That God is All-hearing means that, in our daily life, the softest whisper, or a single word, or just an exclamation of anguish or pain, can convey more longing than volumes of textbook prayers.

Say: “My Lord knoweth (every) word (spoken) in the heavens and on earth: He is the One that heareth and knoweth (all things).” [Quran 21:4].


Related posts:

How to Pray without Ceasing (1/2)

Posted in Prayer, Worship & Spiritual Exercises | Tagged , , , , , , , | Comments Off on Divine Consciousness: How to Pray without Ceasing (2/2)

Sanctity & Culture: Winners & Losers in a Dysfunctional Society


Sanctity in a Dysfunctional Society

… we [in modern society] make men without chests and expect of them virtue and enterprise. We laugh at honor and are shocked to find traitors in our midst. We castrate and bid the geldings be fruitful… [C. S. Lewis, The Abolition of Man, Ch. 1]

We exist as individuals, but live within the context of a family and a community. Our personal role, position and success are functions of the health, stability and prosperity of our society. In other words, we are limited in our potential and our accomplishments by the conditions prevailing in the community surrounding us.

… there is a cultural malaise that touches us all to one extent or another. I am referring to how completely we have become accustomed to the normality of dysfunction. The constant media stream of scandals and broken lives and mayhem of every sort elicits from us hardly more than a yawn. We have come to expect little else – even from our religious leaders … perhaps especially from our religious leaders. This overall life dysfunction is so pervasive in our culture that it is nearly impossible for us to have a clear vision of spiritual progress. Shining models of holiness are so rare today. [Longing for God: Seven Paths of Christian Devotion, Richard J Foster, Gayle D. Beebe].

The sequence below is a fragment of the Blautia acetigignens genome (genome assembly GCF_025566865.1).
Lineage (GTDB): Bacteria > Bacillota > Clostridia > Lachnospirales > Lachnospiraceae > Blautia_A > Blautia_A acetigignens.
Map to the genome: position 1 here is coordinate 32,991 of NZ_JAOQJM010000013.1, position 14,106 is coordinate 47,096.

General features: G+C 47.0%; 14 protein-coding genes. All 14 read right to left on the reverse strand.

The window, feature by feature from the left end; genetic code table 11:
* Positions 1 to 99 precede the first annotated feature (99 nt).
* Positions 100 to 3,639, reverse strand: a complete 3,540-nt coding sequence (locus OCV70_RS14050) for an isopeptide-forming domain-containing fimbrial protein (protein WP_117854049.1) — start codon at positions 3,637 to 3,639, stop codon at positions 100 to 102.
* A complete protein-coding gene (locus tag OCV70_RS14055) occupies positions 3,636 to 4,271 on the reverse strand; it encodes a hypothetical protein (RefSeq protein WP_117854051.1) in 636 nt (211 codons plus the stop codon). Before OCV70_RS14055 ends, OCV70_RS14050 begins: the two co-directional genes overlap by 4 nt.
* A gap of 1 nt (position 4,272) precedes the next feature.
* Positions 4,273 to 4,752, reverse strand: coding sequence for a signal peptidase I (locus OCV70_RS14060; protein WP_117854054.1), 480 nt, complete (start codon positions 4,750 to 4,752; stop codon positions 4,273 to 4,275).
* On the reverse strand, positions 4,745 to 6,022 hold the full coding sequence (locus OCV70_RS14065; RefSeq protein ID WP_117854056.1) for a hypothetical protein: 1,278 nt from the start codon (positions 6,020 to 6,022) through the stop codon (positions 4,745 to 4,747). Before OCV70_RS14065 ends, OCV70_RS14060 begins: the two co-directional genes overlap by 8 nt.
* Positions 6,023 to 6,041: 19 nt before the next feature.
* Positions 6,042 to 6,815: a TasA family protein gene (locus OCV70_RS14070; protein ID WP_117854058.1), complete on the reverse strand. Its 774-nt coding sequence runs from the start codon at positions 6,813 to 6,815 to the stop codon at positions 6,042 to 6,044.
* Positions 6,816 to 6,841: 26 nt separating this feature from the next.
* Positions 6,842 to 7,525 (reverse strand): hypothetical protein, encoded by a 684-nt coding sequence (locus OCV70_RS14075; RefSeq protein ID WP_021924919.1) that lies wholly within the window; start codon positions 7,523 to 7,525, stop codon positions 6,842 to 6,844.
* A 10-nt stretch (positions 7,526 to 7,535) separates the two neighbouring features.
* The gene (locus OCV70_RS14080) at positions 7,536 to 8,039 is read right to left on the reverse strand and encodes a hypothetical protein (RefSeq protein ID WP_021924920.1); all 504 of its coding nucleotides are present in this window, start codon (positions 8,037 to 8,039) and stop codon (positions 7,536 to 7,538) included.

The Culture of God

Religious precepts undergird the family and the society by teaching the virtues of cooperation, friendship, justice, and public-mindedness. Universal ideals of righteousness, justice and piety fortify the spirit of harmony and order by which we communicate, cooperate and unite.

But [when] two sit together and there are words of Torah [spoken] between them, The Divine Presence [Shekinah] rests with them … [Mishnah, Avot 3:2].

Just as an infant requires the nurturing touch and caress of the mother, so does a society require the touch of God. The Divine Presence in society provides the subconscious security necessary for stability and harmonious interaction.

A society without a sacred component suffers from communal psychoses. Human interactions deteriorate, relationships become dysfunctional, and enmity, hostility and disorder prevail.